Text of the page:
Your employees often view the same set of data across different applications.
Your marketers might view leads in a marketing automation platform while your sales reps view them in a CRM; your HR team might track employee information in an HRIS while IT tracks it in an ITSM; your finance team might review sales orders in an ERP system while your customer-facing employees review them in a CRM—and the list of examples go on.
Having the same record types appear across applications is clearly essential, but the process of manually re-entering data in applications leaves employees prone to errors that create data discrepancies between systems.
This results in misalignment and friction among functions, individual teams being misled into making poor decisions, and business-critical reports becoming inaccurate. Given these consequences, it’s perhaps little surprise that poor data quality costs organizations millions of dollars every year.
Data synchronization neatly addresses this issue, as it all but ensures that the data across your apps is consistent and accurate—assuming you’re working with error-free source systems.
To help you fully understand data synchronization, we’ll go on to define it, review common examples, explore its benefits, and share how it can be implemented.
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What is data synchronization?
Data synchronization, or data sync, is the continual process of keeping a record type identical between two or more systems. This can be done in real time, in near real time, or in batches.
Your synchronization process can work in one of two ways:
It’s simply when changes in the source system lead to changes in downstream systems, but not the other way around
To help illustrate this definition, let’s use an example. Say you use a CRM as the source system and an ITSM tool as the downstream system, and you decide to synchronize the record types below. As a result, when a customer record, issue summary, or case number get modified in the CRM, the information in the corresponding ITSM records change accordingly. The inverse scenario—where changes occur in the ITSM tool’s records—however, doesn’t affect the CRM’s records.
It’s when changes in either the source system or a downstream system lead to changes in the other systems.
Now, let’s use the same example from before but in the context of a two-way synchronization. In this scenario, it doesn’t matter which serves as the source and which serves as the downstream system. Whenever a synchronized record changes in either the CRM or ITSM tool, the corresponding record in the other system changes accordingly.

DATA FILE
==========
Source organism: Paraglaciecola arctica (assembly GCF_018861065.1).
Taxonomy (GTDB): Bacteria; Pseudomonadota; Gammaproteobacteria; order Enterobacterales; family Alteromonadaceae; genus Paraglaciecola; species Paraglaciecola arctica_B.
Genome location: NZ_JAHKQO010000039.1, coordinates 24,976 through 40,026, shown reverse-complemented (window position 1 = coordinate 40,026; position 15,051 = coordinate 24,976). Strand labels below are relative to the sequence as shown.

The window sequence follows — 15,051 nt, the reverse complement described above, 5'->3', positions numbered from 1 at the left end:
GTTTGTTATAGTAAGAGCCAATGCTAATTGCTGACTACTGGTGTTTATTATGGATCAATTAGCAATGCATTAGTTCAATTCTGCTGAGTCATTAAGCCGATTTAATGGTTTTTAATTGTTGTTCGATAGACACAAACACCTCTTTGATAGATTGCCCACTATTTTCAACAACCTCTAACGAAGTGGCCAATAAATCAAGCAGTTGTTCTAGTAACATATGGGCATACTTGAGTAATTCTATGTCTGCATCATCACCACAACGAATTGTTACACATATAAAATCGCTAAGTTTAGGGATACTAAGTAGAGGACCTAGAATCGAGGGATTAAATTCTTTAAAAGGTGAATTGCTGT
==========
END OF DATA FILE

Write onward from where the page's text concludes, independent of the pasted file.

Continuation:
Finally, while it’s hard to generalize, the type of data that’s synchronized typically lives in a master data set. It’s also data that usually changes less frequently and that gets managed through a lifecycle.
With this data synchronization definition out of the way, let’s explore some common use cases.
Note: Information synchronization is often used interchangeably with data synchronization. For all intents and purposes, they share the same meaning.
Common data synchronizations
We’ll illustrate the points above by walking through a few real-word examples:
1. Syncing employee data
The process of adding a new hire into your systems typically starts by adding them into an HRIS; where information like the employee’s first and last name, their email address, job title, and hiring manager get added.
Let’s say that a CRM is one of the downstream apps that needs employee information. You can build a one-way data sync where any time employee data changes in the data source (your HRIS), the corresponding changes take place in the CRM. Conversely, you can build a two-way data sync that behaves like the above AND allows for changes in your CRM to also lead to corresponding changes in your HRIS.
Related: What is integration middleware?
2. Syncing incident data
When two companies have a product that’s closely intertwined, they’ll likely want to track issues in their respective incident management platform; that way, the teams at each organization can keep tabs on any issue and, when appropriate, work to resolve any.
You can create a data sync that allows each company’s ITSM tool to be in line with the other. More specifically, you can build a two-way data sync where any time one company creates an incident in their tool, the other company’s tool also receives it. This allows the two teams to coordinate and work on resolving the issue faster.
3. Syncing customer data
Once a new client and their info gets added to your CRM, that data will likely need to be made available in a variety of other apps. These include customer success apps, reporting and analytics tools, marketing platforms, finance systems, etc.
Though it often depends on the company and situation, customer data is often better suited for a two-way sync. Why? Because a variety of functions that perform activities in apps outside of a CRM might uncover information or run into issues that require visibility from those that work in their CRM.
For example, an employee in finance might have trouble with invoicing a client. Using a two-way sync, they’d be able to create a case in their ERP system (highlighting the issue) and have the case also populate in the CRM. There, the sales rep can become aware of the invoicing issue and take action quickly.